Online or offline, the world is an echo chamber of male opinion.
Our cultures are largely built around male interaction, desires, and expectations. Our default - and prioritised - gender is masculine. Our terms of praise are those associated with men, and our ridicules are those associated with women.
I very much fell into the trap of only being exposed to the voices of men. My blog subscriptions were all to male writers. Those I followed on Twitter were almost all male. I spoke at many conferences, and in every case, the speaker line-up was either almost completely or exclusively male. Those men then amplified other male voices, perpetuating the effect.
It’s vital, for all our sakes, that we make an effort to change that.
We should be hearing women at least as often as we hear men, but that’s not what happens for most of us. Regardless of our gender, we probably hear men far more often. That’s a skewed, artificial version of reality, and it doesn’t have to be that way.
I’ve made an effort to redress the balance during the last eighteen months. I’ve shifted towards the writing community, which might even be predominantly female, and I’ve changed my social media habits.
I’m listening to the voices of women more, and it’s been illustrative and rewarding. I feel like the landscape of my daily experiences is more representative of the world around me, and is more nuanced, personal, affirmative, and supportive. It can also be harrowing - every day, I see examples of both individual and institutional sexism and misogyny - but that’s part of what we need to be seeing. It’s part of the mix; part of what is. It’s why we, as men, should be listening.
The body of words I read each day has become less adversarial, more focused on the interpersonal narrative, and often more thoughtful - in the sense of considered, though usually also considerate. Having come from the technology industry, it’s been an antidote to what I saw as the relentlessly, helplessly myopic, mechanistic, and mean-spirited basic currency of online communication. It’s been a balm to what I used to think was all we had.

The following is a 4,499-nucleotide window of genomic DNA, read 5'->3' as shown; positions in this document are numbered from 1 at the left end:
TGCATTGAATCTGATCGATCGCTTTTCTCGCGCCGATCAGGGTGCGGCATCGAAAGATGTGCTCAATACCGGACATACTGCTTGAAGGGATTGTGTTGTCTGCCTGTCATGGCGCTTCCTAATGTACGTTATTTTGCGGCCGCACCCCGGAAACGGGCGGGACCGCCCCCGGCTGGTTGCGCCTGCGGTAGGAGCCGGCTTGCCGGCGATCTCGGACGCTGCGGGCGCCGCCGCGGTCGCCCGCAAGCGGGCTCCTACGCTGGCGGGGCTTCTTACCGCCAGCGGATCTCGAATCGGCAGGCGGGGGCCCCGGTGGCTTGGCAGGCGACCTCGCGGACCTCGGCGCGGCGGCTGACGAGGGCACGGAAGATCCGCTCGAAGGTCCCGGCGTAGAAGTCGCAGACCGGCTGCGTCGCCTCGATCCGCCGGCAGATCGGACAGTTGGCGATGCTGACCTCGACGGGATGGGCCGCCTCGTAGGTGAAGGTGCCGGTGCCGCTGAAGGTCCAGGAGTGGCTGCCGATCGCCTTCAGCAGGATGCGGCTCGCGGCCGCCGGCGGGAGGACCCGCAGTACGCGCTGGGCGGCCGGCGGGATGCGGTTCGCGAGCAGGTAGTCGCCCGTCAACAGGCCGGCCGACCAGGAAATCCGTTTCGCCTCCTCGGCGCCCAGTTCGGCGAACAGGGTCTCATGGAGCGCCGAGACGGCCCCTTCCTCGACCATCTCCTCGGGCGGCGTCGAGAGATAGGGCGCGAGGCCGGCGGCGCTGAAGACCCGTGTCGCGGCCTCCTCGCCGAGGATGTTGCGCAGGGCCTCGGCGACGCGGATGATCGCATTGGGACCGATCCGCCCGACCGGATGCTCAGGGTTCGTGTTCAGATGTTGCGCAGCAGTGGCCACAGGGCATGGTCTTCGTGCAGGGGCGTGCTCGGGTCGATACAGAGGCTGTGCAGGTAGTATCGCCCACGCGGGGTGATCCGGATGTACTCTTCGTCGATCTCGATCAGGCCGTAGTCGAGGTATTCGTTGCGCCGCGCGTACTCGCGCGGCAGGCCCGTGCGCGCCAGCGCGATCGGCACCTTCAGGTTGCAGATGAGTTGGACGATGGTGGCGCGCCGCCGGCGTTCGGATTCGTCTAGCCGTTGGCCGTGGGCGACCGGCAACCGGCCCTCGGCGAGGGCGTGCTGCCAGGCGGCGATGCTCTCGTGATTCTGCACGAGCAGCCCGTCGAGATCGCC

Yes, there’s absolutely going to be heartbreak to be found; as many causes for tears as for joy. Such is the nature of this world we’ve built. But this is the first time in my life that I’ve felt I’m seeing something true, and complete. The experience has rounded-off some of my own rough edges, and made me reassess what’s actually important during this brief window of time that we’re alive. Trivialities have become alternative interests. Weaknesses have been shown to be strengths. This is a world I’m a great deal happier to be part of.
I invite you to bring some balance back to your perception of the world around you, and to push past the historically male-centric gathering of voices. I started by simply following more women on Twitter, and making a conscious effort to amplify those women when the opportunity arose. The list of people I follow now has more female faces than male, and I can’t adequately tell you how much of a relief that is. You should find out for yourself, and maybe use that list as a starting point.
I subscribe to women’s blogs (usually from amongst those I follow on social media), and I’ve been delighted and fascinated to subscribe to women-focused and women-written news sites. I can very highly recommend Femsplain to you (the writing is raw and striking, often from very young authors), and I’ve been enjoying the recently launched The Pool too.
If we’re to finish our barely-begun transition to a society of gender equality, we can’t continue to exist in a comforting, self-reinforcing vacuum of implicitly masculine opinion. It can be as simple as seeing that there’s another viewpoint, and it’s an easy thing to do. It also makes for a much more pleasant existence.
And if you’re already at saturation point, with too much to read each day, and too many unread tweets scrolling by? Well, you just read this - and maybe mine is another male voice you don’t particularly need to hear.
Try unsubscribing from, or unfollowing, me - and listen to someone from the other half of our world instead.
You can also read this article in Korean.